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I have a laptop, a power cable, an sd card, and a Pi3 (wifi built in).

I'm trying to ssh in but first I need to setup the wifi. Where on the boot partition can I setup wifi (cmdline.txt?) with a hostname and a password?

  • It will be complicated if you use cmdline.txt. I suggest firing up a Linux virtual machine and editing the /etc/wpa_supplicant/wpa_supplicant.conf file on the Pi's SD card from there. Let me know if you need the cmdline.txt approach or if this will suffice. – Gene Dela Rosa May 16 '16 at 0:27
  • well, I managed to get in using another method, so I guess it's fine. I find it strange how inconvenient it is to set this all up. – Seph Reed May 16 '16 at 0:40
  • I mean, once it gets running it's amazing. The first step always feels more like hacking than anything. – Seph Reed May 16 '16 at 0:57
  • @Seph You should think about writing up your solution, and then accepting it. Might help someone in the future. – Grant Winney May 17 '16 at 19:25
  • 1
    thanks, but I used an ethernet to connect to my router. It's nothing like the solution I was looking for – Seph Reed May 17 '16 at 21:22
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+100

Since you have not mentioned some details I think are relevant to the answer such as

  • what OS you are running on PI (which supports many)
  • OS running on the remote machine from which you want to ssh in from,

I will assume the following

PI: raspbian/jessie which the latest as of this writing

Remote: some flavor of linux

This is how I'd go about setting up the customized image from the remote machine

  • download the official raspbian OS image file which should come bundled with the required drivers, firmware compatible with the included kernel.

    https://www.raspberrypi.org/downloads/raspbian/

  • unzip the archive to extract img file. lets call this image file jessie.img for this post

  • the jessie.img file should contain 2 partitions - one for boot (FAT32) and for the rest (EXT4)

  • use fdisk to find out the file offsets of the partitions.

  • we are interested in the offset of the EXT4 partition which contains the root file system
  • here is a sample o/p

fdisk -l ./jessie.img

Disk ./jessie.img: 4.1 GiB, 4348444672 bytes, 8493056 sectors
Units: sectors of 1 * 512 = 512 bytes
Sector size (logical/physical): 512 bytes / 512 bytes
I/O size (minimum/optimal): 512 bytes / 512 bytes
Disklabel type: dos
Disk identifier: 0xd94ffdb3

Device        Boot  Start     End Sectors Size Id Type
./jessie.img1        8192  137215  129024  63M  c W95 FAT32 (LBA)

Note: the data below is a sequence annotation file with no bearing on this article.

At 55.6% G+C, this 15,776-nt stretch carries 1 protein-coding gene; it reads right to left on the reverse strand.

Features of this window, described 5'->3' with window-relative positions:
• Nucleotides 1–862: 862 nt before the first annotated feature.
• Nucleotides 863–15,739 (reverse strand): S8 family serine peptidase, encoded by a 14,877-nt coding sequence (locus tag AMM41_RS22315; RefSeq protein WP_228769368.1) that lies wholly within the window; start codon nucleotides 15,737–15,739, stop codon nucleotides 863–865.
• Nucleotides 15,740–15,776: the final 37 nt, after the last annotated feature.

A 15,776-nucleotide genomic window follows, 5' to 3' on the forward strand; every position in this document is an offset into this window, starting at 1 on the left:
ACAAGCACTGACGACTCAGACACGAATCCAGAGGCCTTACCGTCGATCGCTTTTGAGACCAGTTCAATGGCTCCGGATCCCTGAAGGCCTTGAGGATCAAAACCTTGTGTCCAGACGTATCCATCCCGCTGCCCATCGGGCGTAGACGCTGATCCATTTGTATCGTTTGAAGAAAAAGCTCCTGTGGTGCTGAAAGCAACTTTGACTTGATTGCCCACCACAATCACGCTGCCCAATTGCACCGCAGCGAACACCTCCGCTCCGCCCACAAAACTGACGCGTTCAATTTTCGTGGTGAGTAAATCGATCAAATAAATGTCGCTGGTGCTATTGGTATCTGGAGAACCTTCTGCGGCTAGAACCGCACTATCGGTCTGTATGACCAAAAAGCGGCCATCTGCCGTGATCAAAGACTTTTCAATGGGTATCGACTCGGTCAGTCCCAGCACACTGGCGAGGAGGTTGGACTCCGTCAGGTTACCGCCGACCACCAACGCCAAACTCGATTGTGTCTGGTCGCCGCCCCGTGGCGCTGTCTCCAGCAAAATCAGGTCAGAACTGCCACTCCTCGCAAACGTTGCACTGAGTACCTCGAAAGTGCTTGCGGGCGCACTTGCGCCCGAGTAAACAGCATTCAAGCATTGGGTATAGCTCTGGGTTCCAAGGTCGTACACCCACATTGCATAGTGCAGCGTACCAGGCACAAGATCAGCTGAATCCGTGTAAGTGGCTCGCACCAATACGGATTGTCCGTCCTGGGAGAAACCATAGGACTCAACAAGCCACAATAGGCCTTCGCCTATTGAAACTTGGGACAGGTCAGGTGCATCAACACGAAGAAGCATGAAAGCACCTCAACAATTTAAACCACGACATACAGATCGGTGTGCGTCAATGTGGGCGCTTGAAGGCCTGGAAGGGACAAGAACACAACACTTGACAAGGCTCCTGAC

./jessie.img2      137216 8493055 8355840   4G 83 Linux

  • here jessie.img2 starts at block 137216 with each block 512 bytes long. so the total offset is the product of the two = 70254592 bytes

  • next step is mount the jessie.img2 as read/write so that we can edit the /etc/network/interfaces

  • make a temporary mount point


mkdir ~/mntpt

  • mount the partition

sudo mount -o loop,rw,offset=70254592 jessie.img ./mntpt

  • change directory to the mount point and verify the required folder exist

cd ./mntpt
ls

bin  boot  dev  etc  home  lib  lost+found  media  mnt  opt  proc  root  run  sbin  srv  sys  tmp  usr  var

  • change directory to etc

cd ./etc

  • verify the interfaces file is setup properly

less ./network/interfaces

# interfaces(5) file used by ifup(8) and ifdown(8)

# Please note that this file is written to be used with dhcpcd
# For static IP, consult /etc/dhcpcd.conf and 'man dhcpcd.conf'

# Include files from /etc/network/interfaces.d:
source-directory /etc/network/interfaces.d

auto lo
iface lo inet loopback

iface eth0 inet manual

allow-hotplug wlan0
iface wlan0 inet manual
    wpa-conf /etc/wpa_supplicant/wpa_supplicant.conf

allow-hotplug wlan1
iface wlan1 inet manual
    wpa-conf /etc/wpa_supplicant/wpa_supplicant.conf

  • edit the /etc/wpa_supplicant/wpa_supplicant.conf file and add the new lines, customize to match your setup, save and exit

sudo nano /etc/wpa_supplicant/wpa_supplicant.conf

network={
ssid="YOUR_NETWORK_NAME"
psk="YOUR_NETWORK_PASSWORD"
proto=RSN
key_mgmt=WPA-PSK
pairwise=CCMP
auth_alg=OPEN
}

  • go back two folders from etc

cd ..
cd ..

  • unmount the image

sudo unmount ./mntpt

  • now the image should be ready to be written out to the disk and booted up

References

Notes

  • there are number of other tools such as parted which also provides the same information as fdisk
  • kpartx makes it bit easier to mount the individual partitions

  • Since this technique requires some unix/linux tools, it might be harder to do the same from a windows machine. a mingw / cgywin setup might work but i have not tried them

  • if you spot any mistakes or encounter any error messages along the way, please leave a comment and I will try to address them the best I can

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